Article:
Hamas leader Ismail Haniyeh threatened on Friday to boycott reconciliation talks with the rival Palestinian Fatah group unless his supporters detained in the West Bank were released.

The two dominant Palestinian groups accuse each other of carrying out political arrests that have crippled Egyptian efforts to broker a deal to restore political unity and boost prospects for a resumption of peace-making with Israel.

"It is doubtful that this dialogue can succeed and it is doubtful that parties including Hamas would attend the coming round of dialogue in Cairo if we don't close the file on political arrests," Haniyeh said in a Friday sermon at a mosque in Rafah, in the southern Gaza Strip by the Egyptian border.

"We are not naive and we won't accept that dialogue takes place while arrests continue," Haniyeh said.

The next round of reconciliation talks is scheduled for Aug. 25 in Cairo. Egyptian mediators hope to get Hamas and Fatah to agree to some form of power-sharing ahead of presidential and parliamentary elections in January.

Hamas seized control of Gaza in 2007 after routing Fatah forces. Fatah is now dominant only in the West Bank. Haniyeh said his group would also boycott the January elections if the issue of political arrests remained unresolved .

Tensions have been rising over Hamas' decision this week to prevent Fatah lawmakers from leaving Gaza for the West Bank to attend their party's first congress in 20 years.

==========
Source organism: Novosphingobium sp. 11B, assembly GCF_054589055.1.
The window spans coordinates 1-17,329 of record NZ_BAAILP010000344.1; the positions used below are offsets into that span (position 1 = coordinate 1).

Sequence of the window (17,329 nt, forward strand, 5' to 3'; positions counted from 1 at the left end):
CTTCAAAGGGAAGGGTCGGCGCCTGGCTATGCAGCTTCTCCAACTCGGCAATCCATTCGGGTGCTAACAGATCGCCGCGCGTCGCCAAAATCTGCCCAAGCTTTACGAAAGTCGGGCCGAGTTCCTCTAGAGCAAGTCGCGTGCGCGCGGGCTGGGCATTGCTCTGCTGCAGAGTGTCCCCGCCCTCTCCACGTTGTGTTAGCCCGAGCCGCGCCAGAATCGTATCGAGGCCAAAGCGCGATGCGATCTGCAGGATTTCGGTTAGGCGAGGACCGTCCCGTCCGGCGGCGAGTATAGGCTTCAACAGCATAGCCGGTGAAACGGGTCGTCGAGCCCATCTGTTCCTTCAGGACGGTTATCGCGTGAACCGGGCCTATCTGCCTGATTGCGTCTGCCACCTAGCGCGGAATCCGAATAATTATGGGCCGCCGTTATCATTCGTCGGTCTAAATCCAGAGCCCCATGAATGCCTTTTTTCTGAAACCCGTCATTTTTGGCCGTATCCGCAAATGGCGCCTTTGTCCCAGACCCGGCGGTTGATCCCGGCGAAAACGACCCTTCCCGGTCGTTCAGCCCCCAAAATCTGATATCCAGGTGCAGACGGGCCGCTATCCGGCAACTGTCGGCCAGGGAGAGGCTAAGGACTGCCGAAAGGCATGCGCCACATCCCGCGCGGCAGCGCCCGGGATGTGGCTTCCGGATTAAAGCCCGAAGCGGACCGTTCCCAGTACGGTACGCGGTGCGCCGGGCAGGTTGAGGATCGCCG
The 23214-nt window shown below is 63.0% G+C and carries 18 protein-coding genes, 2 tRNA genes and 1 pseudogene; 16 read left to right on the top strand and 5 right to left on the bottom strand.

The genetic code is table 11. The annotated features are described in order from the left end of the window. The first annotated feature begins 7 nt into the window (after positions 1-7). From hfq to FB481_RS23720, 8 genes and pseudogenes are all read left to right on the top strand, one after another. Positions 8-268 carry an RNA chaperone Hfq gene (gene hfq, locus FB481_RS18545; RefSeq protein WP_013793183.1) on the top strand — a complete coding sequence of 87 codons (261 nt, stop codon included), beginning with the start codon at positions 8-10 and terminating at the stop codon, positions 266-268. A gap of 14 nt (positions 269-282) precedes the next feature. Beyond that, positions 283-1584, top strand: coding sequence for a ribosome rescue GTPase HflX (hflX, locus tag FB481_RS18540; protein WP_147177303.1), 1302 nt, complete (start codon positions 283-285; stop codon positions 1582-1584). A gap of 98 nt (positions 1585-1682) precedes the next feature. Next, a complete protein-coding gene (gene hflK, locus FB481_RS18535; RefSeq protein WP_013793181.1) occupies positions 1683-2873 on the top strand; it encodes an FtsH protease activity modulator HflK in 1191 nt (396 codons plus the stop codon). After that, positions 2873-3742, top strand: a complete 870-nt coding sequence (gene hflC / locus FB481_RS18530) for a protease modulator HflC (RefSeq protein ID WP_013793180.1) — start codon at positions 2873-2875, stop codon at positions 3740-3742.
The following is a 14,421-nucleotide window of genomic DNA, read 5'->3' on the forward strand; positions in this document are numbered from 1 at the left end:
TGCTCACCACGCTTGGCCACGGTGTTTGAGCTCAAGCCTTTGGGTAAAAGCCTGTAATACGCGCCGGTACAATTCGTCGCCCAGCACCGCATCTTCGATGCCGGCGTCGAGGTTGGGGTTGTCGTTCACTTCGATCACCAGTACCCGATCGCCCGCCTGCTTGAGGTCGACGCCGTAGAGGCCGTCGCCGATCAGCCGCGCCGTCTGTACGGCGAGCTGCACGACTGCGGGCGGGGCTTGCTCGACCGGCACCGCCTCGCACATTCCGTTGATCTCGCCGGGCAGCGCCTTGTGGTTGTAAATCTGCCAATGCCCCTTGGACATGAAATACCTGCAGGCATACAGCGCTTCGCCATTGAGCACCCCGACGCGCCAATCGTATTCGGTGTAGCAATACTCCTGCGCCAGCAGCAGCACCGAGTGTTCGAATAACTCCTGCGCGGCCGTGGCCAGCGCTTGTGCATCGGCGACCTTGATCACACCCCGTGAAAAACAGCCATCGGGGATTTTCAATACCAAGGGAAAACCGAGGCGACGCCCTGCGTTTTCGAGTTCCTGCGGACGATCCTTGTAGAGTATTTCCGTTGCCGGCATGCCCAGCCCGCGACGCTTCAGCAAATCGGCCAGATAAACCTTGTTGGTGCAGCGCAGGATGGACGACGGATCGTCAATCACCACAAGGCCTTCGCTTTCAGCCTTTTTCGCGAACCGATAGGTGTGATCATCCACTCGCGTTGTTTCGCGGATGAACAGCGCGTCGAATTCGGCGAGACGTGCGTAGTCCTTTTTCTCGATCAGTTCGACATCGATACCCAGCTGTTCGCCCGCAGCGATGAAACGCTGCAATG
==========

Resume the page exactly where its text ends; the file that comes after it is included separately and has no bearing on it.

Fatah says some 300 of its supporters have been detained since Hamas seized control of the Israeli-blockaded Gaza. Hamas says some 1,000 of its supporters have been detained Fatah-dominated security forces in the West Bank.

Fatah officials on Friday said Hamas security men were seizing the passports and identification documents of Fatah lawmakers and activists to ensure they could not leave Gaza for the party congress, which Palestinian President Mahmoud Abbas is due to chair in Bethlehem on Aug. 4.

It is still not clear if the congress will go ahead. Fatah leaders expect to decide on Saturday whether to convene it without their Gaza-based peers, or to postpone once again.

A rift between the rival groups widened in 2006 after Hamas won a parliamentary election and opposed Abbas' peace talks with Israel. Abbas suspended peace talks seven month ago over Israel's three-week military offensive in the Gaza Strip that began in December 2008.